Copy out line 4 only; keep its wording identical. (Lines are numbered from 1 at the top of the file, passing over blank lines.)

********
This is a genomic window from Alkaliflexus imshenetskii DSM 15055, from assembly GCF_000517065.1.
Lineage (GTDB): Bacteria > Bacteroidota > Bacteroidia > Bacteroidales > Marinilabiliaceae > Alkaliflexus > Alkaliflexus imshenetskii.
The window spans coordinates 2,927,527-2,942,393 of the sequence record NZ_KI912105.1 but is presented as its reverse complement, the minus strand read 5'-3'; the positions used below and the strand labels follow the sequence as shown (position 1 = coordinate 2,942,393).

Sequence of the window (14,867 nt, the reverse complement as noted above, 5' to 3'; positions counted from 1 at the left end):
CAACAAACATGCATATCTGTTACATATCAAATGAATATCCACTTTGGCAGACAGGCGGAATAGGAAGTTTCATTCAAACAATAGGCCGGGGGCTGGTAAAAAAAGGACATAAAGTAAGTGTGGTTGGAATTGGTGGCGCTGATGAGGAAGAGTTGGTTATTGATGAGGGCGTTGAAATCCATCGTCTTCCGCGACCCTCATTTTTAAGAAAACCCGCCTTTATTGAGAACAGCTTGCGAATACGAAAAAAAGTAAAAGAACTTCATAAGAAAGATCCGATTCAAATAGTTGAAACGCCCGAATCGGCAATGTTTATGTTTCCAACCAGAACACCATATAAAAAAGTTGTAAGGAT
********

Sequence of the window (14,867 nt, the reverse complement as noted above, 5' to 3'; positions counted from 1 at the left end):